Inner stillness and the paradoxes of modern living.

How do we create inner stillness? You see movies of ”spiritual” people that look so calm in extremely precarious circumstance. We also have access to thousands of books on this subject from all religions, and certainly new age literature, blogs etc.

How do we find our way in this multitude of information?

The beginning step is to understand yourself better. When do you feel like you have an inner stillness in your life? For me, it’s when I am on my own in quietness, maybe writing or sitting on my meditation cushion. Sitting on my meditation cushion can calm my mind without closing my eyes.

Our brains are highly complex, but we all have certain similarities. For instance, we all breath and our breathing regulate our whole body. Hence we can slow our breathing down. We can learn to see the thoughts rise and fall. We don’t have to go after every thought that arises. If we utilize our body as a metaphor for our minds. Our arms can swing around as our thoughts do. We can tap one foot nervously or fiddle with something in our hands. Our Minds are no different, it will think of a thing that has no relevance at all. It just does not like being still.

And so, like the tapping foot, the mind has recurring thoughts that are just plain unhelpful. We can well stop these just like when we become aware of our tapping foot. Once we become more if an observer and not simply on autopilot, or for a better metaphor. We begin to steer the ship away from turbulent waters.

It starts only by noticing things about our minds. Minor things, like what is the first thing you think of when you are on your own and it is quiet? How is your breathing going when you have been busy? The simple analysis is a great way to start.

What to do then? Well, I work on things slowly. For instance, sitting on my meditation cushion at first was extremely difficult, physically and mentally. So, I started with five minutes. Being on my own in silence was tough as well. These days I can sit for an hour on my cushion in complete quiet. Besides, I spend hours in silence writing, reading and just thinking about and practising my spiritual practices. My thoughts are only as healthy as my spiritual practices. We all need to be the master, not let our minds run our lives unattended. Imagine a huge ship, and its captain always steering them into troubled waters. We don’t have to participate in a silly conversation or have our minds run into escapism through a variety of things from the media, to addictions.

We possess all we need to improve our thoughts. No need to go off to a guru or read endless books on how to improve. We all can change things slowly and simply. Reading should be enjoyed, not a frantic exercise of how to fix yourself. Positive thinking can also be a trap, because we can deny what is going on in our minds and avoid truths. We must face ourselves, then with work, positive thinking is naturally and arises. We cannot pretend to be confident it has to arise out of genuine spiritual growth.

I like to end with some wisdom From The Buddha on this ageless conundrum!

“If evil, unskillful thoughts — imbued with desire, aversion or delusion — still arise in the monk while he is attending to the relaxing of thought-fabrication with regard to those thoughts, then — with his teeth clenched and his tongue pressed against the roof of his mouth — he should beat down, constrain, and crush his mind with his awareness. As — with his teeth clenched and his tongue pressed against the roof of his mouth — he is beating down, constraining, and crushing his mind with his awareness, those evil, unskillful thoughts are abandoned and subside. With their abandoning, he steadies his mind right within, settles it, unifies it, and concentrates it. Just as a strong man, seizing a weaker man by the head or the throat or the shoulders, would beat him down, constrain, and crush him; in the same way, if evil, unskillful thoughts — imbued with desire, aversion or delusion — still arise in the monk while he is attending to the relaxing of thought-fabrication with regard to those thoughts, then — with his teeth clenched and his tongue pressed against the roof of his mouth — he should beat down, constrain, and crush his mind with his awareness. As — with his teeth clenched and his tongue pressed against the roof of his mouth — he is beating down, constraining, and crushing his mind with his awareness, those evil, unskillful thoughts are abandoned and subside. With their abandoning, he steadies his mind right within, settles it, unifies it, and concentrates it.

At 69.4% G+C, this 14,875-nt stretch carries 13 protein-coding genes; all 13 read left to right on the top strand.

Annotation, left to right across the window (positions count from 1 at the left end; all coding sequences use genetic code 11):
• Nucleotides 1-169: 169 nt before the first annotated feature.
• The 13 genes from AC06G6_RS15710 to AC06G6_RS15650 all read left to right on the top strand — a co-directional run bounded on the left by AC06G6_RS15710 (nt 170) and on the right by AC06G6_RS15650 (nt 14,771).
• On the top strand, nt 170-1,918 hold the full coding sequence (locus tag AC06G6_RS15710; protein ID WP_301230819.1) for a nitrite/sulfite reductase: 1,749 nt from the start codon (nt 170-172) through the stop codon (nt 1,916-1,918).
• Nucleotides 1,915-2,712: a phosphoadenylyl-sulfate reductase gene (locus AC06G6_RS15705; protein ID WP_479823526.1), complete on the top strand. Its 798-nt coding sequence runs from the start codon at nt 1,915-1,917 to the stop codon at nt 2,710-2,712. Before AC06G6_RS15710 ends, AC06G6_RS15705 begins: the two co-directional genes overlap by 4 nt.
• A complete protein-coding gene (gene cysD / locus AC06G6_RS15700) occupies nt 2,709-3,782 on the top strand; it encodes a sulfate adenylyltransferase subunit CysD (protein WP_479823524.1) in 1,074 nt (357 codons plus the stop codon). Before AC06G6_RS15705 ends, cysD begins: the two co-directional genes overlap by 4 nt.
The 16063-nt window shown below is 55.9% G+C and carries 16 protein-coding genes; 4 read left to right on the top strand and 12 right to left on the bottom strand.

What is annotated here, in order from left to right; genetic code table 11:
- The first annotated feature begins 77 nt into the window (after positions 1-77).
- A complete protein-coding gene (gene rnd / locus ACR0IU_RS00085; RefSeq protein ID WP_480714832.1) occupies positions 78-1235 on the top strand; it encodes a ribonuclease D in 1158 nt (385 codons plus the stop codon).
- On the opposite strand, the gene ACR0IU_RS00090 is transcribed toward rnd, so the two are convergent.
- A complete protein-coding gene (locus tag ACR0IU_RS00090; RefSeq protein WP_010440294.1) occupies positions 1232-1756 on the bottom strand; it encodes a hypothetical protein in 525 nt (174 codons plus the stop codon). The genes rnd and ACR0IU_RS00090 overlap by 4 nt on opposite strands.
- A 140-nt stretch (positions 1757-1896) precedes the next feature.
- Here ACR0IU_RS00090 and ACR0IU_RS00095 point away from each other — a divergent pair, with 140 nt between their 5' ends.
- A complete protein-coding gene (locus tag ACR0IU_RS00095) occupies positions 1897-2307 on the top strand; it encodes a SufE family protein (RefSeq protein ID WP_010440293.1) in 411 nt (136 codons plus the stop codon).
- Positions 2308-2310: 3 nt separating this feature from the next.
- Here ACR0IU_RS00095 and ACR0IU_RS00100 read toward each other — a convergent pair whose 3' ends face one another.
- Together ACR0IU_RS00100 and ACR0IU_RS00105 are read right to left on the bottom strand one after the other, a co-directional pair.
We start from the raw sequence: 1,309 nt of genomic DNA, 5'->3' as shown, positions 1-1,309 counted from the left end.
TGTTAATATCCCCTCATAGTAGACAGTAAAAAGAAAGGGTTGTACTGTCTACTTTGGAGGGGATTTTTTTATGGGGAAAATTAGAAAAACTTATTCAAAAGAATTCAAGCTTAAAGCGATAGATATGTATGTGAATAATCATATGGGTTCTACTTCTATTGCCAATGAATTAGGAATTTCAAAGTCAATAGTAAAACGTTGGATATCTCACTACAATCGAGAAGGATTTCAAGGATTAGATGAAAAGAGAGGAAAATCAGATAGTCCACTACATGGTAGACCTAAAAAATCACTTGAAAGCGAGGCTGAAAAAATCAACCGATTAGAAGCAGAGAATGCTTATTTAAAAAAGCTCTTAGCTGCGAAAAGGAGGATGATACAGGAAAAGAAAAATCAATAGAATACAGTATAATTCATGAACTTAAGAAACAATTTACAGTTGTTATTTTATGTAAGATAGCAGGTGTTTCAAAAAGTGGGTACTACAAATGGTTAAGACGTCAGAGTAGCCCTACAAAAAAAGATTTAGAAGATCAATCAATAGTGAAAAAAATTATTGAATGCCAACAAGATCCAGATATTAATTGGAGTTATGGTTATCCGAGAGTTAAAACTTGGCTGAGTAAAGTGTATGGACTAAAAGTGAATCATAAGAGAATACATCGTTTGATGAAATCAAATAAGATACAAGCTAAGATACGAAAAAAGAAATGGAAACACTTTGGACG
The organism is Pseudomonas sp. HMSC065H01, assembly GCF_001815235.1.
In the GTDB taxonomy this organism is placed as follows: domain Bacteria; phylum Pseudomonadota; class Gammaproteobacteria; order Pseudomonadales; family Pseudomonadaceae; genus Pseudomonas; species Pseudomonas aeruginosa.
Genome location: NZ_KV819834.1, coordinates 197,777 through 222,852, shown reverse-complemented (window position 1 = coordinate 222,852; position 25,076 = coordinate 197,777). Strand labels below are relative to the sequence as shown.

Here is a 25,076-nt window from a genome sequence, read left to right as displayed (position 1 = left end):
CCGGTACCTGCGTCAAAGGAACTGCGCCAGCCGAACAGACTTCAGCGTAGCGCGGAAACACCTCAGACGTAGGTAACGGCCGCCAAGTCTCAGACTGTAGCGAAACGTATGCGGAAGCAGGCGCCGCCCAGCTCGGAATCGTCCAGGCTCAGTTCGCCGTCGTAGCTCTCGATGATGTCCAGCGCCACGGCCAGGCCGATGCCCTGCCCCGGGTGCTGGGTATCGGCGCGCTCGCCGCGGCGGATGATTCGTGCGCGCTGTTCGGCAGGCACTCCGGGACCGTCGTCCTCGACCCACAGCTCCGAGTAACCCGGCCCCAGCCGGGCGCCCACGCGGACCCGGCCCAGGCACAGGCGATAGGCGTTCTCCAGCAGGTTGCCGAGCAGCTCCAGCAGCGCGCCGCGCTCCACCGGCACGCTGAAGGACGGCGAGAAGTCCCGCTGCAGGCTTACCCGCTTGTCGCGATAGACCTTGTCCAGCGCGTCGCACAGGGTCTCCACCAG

“Now when a monk… attending to another theme… scrutinizing the drawbacks of those thoughts… paying no mind and paying no attention to those thoughts… attending to the relaxing of thought-fabrication with regard to those thoughts… beating down, constraining and crushing his mind with his awareness… steadies his mind right within, settles it, unifies it and concentrates it: He is then called a monk with mastery over the ways of thought sequences. He thinks whatever thought he wants to, and doesn’t think whatever thought he doesn’t. He has severed craving, thrown off the fetters, and — through the right penetration of conceit — has made an end of suffering and stress.”

That is what the Blessed One said. Gratified, the monks delighted in the Blessed One’s words.

MN 20 PTS: M i 118

Vitakkasanthana Sutta: The Relaxation of Thoughts

translated from the Pali by

Thanissaro Bhikkhu

© 1997–2013

I thoroughly enjoy writing and find it relaxing. I live in Ocean Grove, Victoria, Australia.

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